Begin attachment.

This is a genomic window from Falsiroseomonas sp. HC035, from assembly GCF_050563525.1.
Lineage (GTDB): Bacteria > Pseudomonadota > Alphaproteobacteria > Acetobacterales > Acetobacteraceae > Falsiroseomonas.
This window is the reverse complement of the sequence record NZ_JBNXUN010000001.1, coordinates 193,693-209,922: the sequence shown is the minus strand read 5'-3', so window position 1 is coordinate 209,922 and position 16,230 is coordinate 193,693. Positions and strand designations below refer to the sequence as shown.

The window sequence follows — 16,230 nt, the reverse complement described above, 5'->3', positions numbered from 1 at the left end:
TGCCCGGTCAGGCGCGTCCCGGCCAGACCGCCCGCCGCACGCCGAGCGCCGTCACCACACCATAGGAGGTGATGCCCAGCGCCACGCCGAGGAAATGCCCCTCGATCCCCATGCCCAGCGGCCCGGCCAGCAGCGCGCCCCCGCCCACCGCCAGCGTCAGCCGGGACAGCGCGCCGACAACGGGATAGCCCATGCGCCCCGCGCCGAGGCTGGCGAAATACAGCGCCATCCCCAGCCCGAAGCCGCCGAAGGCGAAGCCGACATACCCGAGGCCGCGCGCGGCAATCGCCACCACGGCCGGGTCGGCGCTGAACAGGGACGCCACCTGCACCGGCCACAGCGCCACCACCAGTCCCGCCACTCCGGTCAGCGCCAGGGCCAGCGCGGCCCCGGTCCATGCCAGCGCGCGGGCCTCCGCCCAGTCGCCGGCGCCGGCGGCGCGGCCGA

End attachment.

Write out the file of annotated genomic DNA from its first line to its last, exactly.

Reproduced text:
This is a genomic window from Falsiroseomonas sp. HC035, from assembly GCF_050563525.1.
Lineage (GTDB): Bacteria > Pseudomonadota > Alphaproteobacteria > Acetobacterales > Acetobacteraceae > Falsiroseomonas.
This window is the reverse complement of the sequence record NZ_JBNXUN010000001.1, coordinates 193,693-209,922: the sequence shown is the minus strand read 5'-3', so window position 1 is coordinate 209,922 and position 16,230 is coordinate 193,693. Positions and strand designations below refer to the sequence as shown.

The window sequence follows — 16,230 nt, the reverse complement described above, 5'->3', positions numbered from 1 at the left end:
TGCCCGGTCAGGCGCGTCCCGGCCAGACCGCCCGCCGCACGCCGAGCGCCGTCACCACACCATAGGAGGTGATGCCCAGCGCCACGCCGAGGAAATGCCCCTCGATCCCCATGCCCAGCGGCCCGGCCAGCAGCGCGCCCCCGCCCACCGCCAGCGTCAGCCGGGACAGCGCGCCGACAACGGGATAGCCCATGCGCCCCGCGCCGAGGCTGGCGAAATACAGCGCCATCCCCAGCCCGAAGCCGCCGAAGGCGAAGCCGACATACCCGAGGCCGCGCGCGGCAATCGCCACCACGGCCGGGTCGGCGCTGAACAGGGACGCCACCTGCACCGGCCACAGCGCCACCACCAGTCCCGCCACTCCGGTCAGCGCCAGGGCCAGCGCGGCCCCGGTCCATGCCAGCGCGCGGGCCTCCGCCCAGTCGCCGGCGCCGGCGGCGCGGCCGA